A 63-year-old woman succumbed to the Delta Plus variant of COVID-19 in Maharashtra recently. The woman was diabetic and vaccinated with both doses of the COVID-19 vaccine. This has further raised concerns about the efficacy of vaccines against the various existing and upcoming variants. Experts believe the Delta strain was responsible for the second wave of COVID-19, which infected millions and caused thousands of deaths.
Experts and health officials have also expressed concerns about the Delta Plus escaping immune response of antibodies against COVID-19, infecting people with the disease.
Dr. Ann Mary, Consultant, Dept of Internal Medicine, Amrita Hospital, Kochi shared that antibody response could wane off by the end of six months, this has become a concern for major vaccine producers. There is ongoing research on the need for a third booster dose to enhance the efficacy of the vaccines and provide immunity against all the major variants of concern including the Delta Plus variant.
Addressing the issue of booster doses in the future, Priya Abraham, Director, National Institute of Virology, Pune has mentioned that there are ongoing studies overseas and about seven different vaccines have been tested. She also confirmed that there would be recommendations for a third booster dose in the future.
Recently Dr. Cyrus Poonawalla, Chairman, Serum Institute of India (SII), Pune along with 7000-8000 employees of SII were administered the third dose of Covishield. Dr. Poonawalla has also expressed concerns about the reduced efficacy of vaccines after six months post the second dose.
As the Delta Plus variant is the most dominant and has spread rapidly across continents, Israel has extended its booster campaign by administering a third dose to curb the spread of this variant. Israel’s Prime Minister Naftali Bennett has also received the third shot of Pfizer/BioNtech’s COVID-19 vaccine.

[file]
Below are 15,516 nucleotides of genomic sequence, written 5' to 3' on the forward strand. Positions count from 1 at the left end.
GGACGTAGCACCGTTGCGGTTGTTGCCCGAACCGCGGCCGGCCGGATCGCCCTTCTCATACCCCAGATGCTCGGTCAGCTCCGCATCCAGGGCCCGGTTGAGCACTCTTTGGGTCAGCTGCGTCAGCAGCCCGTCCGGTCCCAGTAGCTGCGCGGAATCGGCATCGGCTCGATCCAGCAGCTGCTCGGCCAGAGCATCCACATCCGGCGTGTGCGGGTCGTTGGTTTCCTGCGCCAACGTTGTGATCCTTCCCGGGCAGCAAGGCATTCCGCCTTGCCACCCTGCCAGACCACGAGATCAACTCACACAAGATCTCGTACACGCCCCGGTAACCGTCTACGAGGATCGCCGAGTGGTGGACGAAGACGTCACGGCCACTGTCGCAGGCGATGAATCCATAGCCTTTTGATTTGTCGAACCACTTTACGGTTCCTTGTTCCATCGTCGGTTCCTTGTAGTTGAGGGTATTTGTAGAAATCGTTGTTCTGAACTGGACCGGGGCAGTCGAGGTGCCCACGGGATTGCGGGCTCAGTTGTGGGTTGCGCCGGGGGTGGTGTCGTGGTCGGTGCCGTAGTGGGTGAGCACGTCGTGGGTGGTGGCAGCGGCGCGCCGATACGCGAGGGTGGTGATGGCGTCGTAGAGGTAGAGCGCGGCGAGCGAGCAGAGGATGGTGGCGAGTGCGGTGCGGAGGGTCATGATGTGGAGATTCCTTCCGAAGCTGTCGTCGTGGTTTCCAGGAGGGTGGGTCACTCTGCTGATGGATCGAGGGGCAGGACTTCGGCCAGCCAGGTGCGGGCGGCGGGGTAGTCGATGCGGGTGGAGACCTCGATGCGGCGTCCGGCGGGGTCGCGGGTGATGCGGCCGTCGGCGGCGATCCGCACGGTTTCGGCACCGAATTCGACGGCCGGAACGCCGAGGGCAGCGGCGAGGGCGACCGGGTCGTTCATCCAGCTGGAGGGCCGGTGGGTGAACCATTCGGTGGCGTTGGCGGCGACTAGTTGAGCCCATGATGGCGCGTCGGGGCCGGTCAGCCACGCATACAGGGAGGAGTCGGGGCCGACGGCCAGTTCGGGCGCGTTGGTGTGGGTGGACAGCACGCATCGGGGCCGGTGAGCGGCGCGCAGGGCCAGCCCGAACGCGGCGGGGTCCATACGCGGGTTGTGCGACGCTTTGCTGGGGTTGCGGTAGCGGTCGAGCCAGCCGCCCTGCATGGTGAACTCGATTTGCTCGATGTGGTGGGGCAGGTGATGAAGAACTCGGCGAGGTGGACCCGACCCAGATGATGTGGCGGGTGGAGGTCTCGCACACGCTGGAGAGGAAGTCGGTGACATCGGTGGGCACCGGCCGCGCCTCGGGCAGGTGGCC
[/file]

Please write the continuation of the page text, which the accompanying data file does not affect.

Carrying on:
Several countries have recently decided to offer booster shots to older adults and citizens with weakened immunity, including the US, Germany, and France.
As the second wave has been plateauing in India, lockdown restrictions have been eased, increasing the chances of more infections. Then there are concerns of a third wave which may or may not have the devastating impact of the second wave.
Dr. Honey Savla, Internal Medicine, Wockhardt Hospital, Mumbai Central, opines that vaccination is effective to protect against serious illnesses caused by this variant. However, there is a huge difference in the antibody response after vaccination in individuals, especially those with comorbidities.
As further evidence and studies surface on the efficacy of vaccines on more variants of the COVID-19 virus, there may be a need for a third booster dose to help prevent serious illness and mass spread of COVID-19. But whether a third dose will be enough, or more would follow is a question only time can answer.